Stiff & Kitsch Productions
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Half of award-winning comedy double act Stiff & Kitsch, Rhiannon Neads, has added another string to her bow by writing her first play, Supernova.
It is now getting a run at Clapham’s Omnibus Theatre having played just three days at this year’s VAULT Festival where it got a lot of well-deserved attention and picked up a nomination for a Vaults Origins Award.
Unsurprisingly, it is a comedy, but one that tackles the important and timely topic of mental ill-health with sensitivity and thought.
Young singletons, Tess and Harry’s shared obsession of sci-fi brings them together in a delightful meet-cute, and swiftly they are in love and living together. They are adorable and to all intents and purposes Neads delivers a persuasively ideal couple.
Over time and in subtle but clear steps, Tess’s inner unease becomes apparent beneath her often self-deprecating humour, growing until it is evidently a consuming depression. At the same time, Harry is increasingly at a loss and, although the outcome is achingly sad for them both, the clarion call is one of repair and hope.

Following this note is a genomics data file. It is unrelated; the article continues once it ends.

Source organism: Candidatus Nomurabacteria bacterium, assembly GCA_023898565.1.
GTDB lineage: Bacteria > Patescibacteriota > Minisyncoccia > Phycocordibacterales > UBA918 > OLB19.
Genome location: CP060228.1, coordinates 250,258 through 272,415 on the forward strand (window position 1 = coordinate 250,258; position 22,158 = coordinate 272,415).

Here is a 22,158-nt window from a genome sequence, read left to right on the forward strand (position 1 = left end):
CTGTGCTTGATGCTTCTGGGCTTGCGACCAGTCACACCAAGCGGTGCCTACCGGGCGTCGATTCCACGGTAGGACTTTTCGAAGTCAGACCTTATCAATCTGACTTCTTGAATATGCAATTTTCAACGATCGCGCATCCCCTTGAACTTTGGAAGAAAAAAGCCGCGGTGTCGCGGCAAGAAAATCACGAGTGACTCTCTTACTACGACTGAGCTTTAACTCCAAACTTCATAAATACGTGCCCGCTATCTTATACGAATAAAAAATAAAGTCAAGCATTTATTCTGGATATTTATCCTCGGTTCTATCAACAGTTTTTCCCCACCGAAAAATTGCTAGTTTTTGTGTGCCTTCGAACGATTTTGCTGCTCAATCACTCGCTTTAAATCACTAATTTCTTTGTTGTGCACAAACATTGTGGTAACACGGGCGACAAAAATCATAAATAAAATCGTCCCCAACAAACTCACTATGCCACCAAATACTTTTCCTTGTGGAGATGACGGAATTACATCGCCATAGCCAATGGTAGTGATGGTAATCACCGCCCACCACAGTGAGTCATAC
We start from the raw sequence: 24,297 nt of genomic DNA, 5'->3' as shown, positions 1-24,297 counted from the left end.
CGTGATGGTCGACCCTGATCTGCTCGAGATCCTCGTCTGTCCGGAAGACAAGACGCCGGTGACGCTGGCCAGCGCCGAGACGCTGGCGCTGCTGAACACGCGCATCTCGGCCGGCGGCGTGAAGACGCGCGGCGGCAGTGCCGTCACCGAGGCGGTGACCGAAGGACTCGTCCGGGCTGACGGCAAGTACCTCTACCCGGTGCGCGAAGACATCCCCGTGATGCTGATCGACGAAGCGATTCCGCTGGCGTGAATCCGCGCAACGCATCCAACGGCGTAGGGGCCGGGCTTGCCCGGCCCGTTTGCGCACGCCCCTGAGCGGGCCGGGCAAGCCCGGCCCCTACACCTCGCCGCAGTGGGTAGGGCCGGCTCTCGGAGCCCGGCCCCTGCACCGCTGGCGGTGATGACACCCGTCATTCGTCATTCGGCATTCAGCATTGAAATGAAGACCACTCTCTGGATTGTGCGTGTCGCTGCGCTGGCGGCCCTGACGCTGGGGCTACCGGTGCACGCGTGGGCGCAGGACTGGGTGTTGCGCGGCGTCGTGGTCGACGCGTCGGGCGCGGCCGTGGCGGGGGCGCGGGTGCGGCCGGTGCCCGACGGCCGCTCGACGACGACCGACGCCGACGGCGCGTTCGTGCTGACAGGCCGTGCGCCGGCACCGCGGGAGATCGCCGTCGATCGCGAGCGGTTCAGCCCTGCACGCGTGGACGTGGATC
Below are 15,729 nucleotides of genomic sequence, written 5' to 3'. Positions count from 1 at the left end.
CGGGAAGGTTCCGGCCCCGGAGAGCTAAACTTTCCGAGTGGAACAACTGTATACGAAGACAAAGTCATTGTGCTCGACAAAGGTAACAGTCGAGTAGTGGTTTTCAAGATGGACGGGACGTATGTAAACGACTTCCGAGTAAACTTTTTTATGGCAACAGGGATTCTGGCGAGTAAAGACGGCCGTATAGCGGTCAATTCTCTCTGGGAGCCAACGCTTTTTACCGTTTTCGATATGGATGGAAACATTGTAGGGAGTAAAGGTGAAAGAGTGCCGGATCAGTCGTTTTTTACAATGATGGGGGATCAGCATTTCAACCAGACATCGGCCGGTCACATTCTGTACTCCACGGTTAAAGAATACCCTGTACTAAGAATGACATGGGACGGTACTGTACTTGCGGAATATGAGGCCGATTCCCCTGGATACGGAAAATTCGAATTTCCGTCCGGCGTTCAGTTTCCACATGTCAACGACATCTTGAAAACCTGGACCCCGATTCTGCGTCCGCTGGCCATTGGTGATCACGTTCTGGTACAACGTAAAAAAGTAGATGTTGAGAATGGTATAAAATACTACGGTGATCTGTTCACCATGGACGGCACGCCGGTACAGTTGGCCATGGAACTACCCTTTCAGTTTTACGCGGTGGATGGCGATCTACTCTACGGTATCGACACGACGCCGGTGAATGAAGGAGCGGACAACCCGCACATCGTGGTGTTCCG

Director Jessica Dromgoole should take some credit for unfussily letting the story play out over an effective set design that sympathetically reflects the themes of the play.
In Tess, Neads the writer has achieved a character who convincingly uses planetary metaphors to express herself through a mixture of nerdish knowledge of Dr Who screwdrivers with a physicist’s understanding of the structure of planets.
The writing is compassionate and Tess’s progression from crushing insecurity to destructive depression is thoughtful and moving, at the same time, contradictorily, also landing a lot of laughs.
If there is a weakness to the writing for me, it is that Tess is very much the focus of the piece, Harry getting pushed to the sidelines in terms of characterisation and voice, though both Harry and Tess would benefit from more backstory.
There is no lack of feeling here and Sam Swann‘s less sciency but also nerdy Harry is a delight to watch whilst Neads plays her partially autobiographical heroine compellingly.
She should be proud both of her performance and her play. Supernova is a significant accomplishment as a debut and at present I can think of no greater compliment than to say that I want to see what Rhiannon Neads writes next.
Reviewer: Sandra Giorgetti